Thursday, 02 December 2021
Tuesday, 07 September 2021 20:24

Pilot whale stranded in Sarangani Bay returns to the wild

GLAN, Sarangani (September 7, 2021) – After a series of rehabilitation efforts conducted, the Megafauna Response Team has successfully refloated to the open water on September 3 a stranded Pilot whale in Sarangani Bay.

According to Dr. Roy Mejorada, Environmental Conservation and Protection Center (ECPC) program manager and resident veterinarian, the response team is still on “red alert” and the marine mammal is also being closely monitored for possible re-stranding.

Mejorada said the 4.2-meter long, approximately 600 kilos female Pilot whale was reported to have beached itself along a seagrass bed at barangay Gumasa on August 29 at around eight o’clock in the evening.

After receiving the report from the locals, Mejorada said the team has responded to the stranding incident immediately on August 30, and after consultations with the Philippine Marine Mammal Stranding Network and assessment of the condition of the whale, rehabilitation procedures were performed.

The whale was found “weak and dehydrated” with buoyancy issues due to an injury in its left pectoral fin or flipper.

“We administered supportive care with therapy to address the dehydration problem. Nagbigay din tayo ng mga pain relievers, liquefied na pagkain, and then we also administered electrolytes and fluids para doon sa dehydration issue niya,” Mejorada said.

According to Mejorada, the response team intended to have the rehab of the pilot whale be extended to observe its progress, but after administering medicines, the whale showed signs of recovery and improvements.

He said despite the team’s efforts of guiding her back to the shallow waters, Pilot whale “Heroine” swam back to the deeper waters on Friday.

“There are so many reasons bakit nastr-strand yung mga whale. Posibleng hinahabol sila ng pwedeng kumain sa kanila, or may hinahabol silang pagkain kaya napapadpad sila or generally not feeling well sila,” he said.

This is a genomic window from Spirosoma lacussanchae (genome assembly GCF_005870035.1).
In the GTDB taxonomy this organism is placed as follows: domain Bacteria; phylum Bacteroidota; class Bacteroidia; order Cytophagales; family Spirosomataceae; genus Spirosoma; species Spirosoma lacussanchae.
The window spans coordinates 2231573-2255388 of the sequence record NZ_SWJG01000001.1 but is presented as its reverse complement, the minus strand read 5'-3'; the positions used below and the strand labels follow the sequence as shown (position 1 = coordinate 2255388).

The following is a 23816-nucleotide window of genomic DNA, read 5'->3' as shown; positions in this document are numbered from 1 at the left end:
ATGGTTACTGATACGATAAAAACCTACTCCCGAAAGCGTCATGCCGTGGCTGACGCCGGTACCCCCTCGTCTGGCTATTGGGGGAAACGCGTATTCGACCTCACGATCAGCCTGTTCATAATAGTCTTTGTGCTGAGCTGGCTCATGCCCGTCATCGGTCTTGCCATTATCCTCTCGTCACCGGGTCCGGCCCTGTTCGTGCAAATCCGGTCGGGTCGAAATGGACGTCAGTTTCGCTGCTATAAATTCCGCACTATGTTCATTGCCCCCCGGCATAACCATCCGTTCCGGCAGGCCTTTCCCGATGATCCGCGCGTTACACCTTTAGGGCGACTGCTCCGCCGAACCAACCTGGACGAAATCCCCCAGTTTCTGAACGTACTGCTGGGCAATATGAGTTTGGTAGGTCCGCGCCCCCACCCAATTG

With the recent sighting of a stranded whale, Mejorada said, “the presence of our marine mammals in Sarangani Bay would indicate that Sarangani Bay is still rich in marine resources, maganda yung water quality natin and mataas yung marine productivity natin, which means mataas yung nutrients sa bay kaya marami tayong mga primary producers at yung mga maliliit na isda na kinakain ng mga malalaking isda natin.”

Mejorada also called out to locals “if ever may ma-strand na animal sa dalampasigan, i-report agad sa Bantay Dagat, huwag basta-basta lalapitan kasi it’s for the safety of the animal and for the safety rin ng tao. The best thing to do is report it to the authorities.”

The Megafauna Response team named the female whale “Heroine” after it was rescued on a holiday, August 30, during National Heroes’ Day.

The Megafauna Response Team composed of Bureau of Fisheries and Aquatic Resources, Department of Environment and Natural Resources, Provincial Environment and Natural Resources Office of Sarangani, Municipal ENRO and CENRO Glan, Bantay Dagat, PNP Maritime-Glan, and Protected Area Management Office of Sarangani Bay Protected Seascape (PAMO-SBPS). (Jori Mae R. Samillano/SARANGANI PROVINCIAL INFORMATION OFFICE)

Photo by Gary Cabinta, taken on September 1 during the rehabilitation of the injured Pilot whale at barangay Gumasa in Glan.

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